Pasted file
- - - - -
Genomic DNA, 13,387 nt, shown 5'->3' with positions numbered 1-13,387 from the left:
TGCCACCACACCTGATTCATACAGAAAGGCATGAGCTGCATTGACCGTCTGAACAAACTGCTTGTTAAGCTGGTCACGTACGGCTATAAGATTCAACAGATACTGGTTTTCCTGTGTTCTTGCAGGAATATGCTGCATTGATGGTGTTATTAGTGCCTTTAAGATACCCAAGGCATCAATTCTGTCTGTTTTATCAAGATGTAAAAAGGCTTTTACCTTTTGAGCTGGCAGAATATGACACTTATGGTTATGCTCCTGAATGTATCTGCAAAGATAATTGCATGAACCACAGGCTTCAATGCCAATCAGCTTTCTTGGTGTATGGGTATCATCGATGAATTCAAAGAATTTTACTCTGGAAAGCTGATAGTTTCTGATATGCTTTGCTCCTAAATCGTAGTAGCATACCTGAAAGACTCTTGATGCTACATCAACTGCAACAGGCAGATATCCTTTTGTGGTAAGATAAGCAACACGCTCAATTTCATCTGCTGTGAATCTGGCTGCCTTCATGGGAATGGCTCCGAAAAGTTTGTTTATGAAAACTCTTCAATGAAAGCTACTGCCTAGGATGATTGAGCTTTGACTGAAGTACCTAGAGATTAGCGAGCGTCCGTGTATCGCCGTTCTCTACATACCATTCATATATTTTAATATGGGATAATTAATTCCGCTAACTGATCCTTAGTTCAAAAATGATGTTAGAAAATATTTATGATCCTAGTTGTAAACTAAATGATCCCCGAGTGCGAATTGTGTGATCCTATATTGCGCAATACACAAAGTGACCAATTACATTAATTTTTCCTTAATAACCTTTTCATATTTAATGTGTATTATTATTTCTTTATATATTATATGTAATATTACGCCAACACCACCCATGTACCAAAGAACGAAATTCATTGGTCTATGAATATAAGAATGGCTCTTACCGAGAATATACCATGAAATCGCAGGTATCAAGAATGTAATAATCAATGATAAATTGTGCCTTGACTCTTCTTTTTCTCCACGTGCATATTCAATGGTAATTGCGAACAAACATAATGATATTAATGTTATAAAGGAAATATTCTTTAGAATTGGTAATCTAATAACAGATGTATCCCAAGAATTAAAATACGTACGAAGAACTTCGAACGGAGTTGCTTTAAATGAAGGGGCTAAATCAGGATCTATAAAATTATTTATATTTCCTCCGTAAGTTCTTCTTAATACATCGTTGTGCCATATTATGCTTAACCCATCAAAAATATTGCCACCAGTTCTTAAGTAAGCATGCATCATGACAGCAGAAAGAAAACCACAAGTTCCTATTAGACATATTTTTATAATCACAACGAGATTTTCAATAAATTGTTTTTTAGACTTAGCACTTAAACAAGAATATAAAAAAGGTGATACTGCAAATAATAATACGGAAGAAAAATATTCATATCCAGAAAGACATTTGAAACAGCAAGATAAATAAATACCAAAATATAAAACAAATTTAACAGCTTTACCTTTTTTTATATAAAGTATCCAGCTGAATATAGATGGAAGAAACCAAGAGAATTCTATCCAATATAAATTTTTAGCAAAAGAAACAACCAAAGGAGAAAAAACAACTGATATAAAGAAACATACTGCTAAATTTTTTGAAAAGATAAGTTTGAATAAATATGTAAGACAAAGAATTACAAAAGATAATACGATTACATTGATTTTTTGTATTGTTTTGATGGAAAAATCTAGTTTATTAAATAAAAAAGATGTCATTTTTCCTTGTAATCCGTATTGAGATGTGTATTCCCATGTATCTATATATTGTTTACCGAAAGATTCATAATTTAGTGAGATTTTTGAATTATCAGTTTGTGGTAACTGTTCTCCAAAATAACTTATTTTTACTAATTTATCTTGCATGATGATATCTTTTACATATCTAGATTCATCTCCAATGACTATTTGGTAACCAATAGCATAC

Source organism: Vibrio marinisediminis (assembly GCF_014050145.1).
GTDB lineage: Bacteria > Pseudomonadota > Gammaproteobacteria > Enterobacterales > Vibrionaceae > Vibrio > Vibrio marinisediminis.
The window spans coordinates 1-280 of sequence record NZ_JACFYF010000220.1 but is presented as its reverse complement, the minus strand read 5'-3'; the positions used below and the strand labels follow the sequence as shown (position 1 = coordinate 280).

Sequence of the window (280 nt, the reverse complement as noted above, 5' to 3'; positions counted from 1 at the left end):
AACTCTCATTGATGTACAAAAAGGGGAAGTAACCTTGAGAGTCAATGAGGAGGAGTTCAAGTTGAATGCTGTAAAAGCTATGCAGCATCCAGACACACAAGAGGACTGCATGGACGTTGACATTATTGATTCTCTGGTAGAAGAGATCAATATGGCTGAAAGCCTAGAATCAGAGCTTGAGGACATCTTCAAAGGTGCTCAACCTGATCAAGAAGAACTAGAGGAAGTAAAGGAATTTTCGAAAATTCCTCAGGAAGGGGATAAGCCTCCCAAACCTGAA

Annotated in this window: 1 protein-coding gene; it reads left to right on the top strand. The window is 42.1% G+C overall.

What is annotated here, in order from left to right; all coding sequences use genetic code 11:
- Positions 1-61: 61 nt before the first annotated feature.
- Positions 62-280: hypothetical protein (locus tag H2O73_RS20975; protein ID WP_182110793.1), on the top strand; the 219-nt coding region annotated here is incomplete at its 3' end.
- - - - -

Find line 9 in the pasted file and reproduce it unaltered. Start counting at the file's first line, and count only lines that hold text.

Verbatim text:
What is annotated here, in order from left to right; all coding sequences use genetic code 11: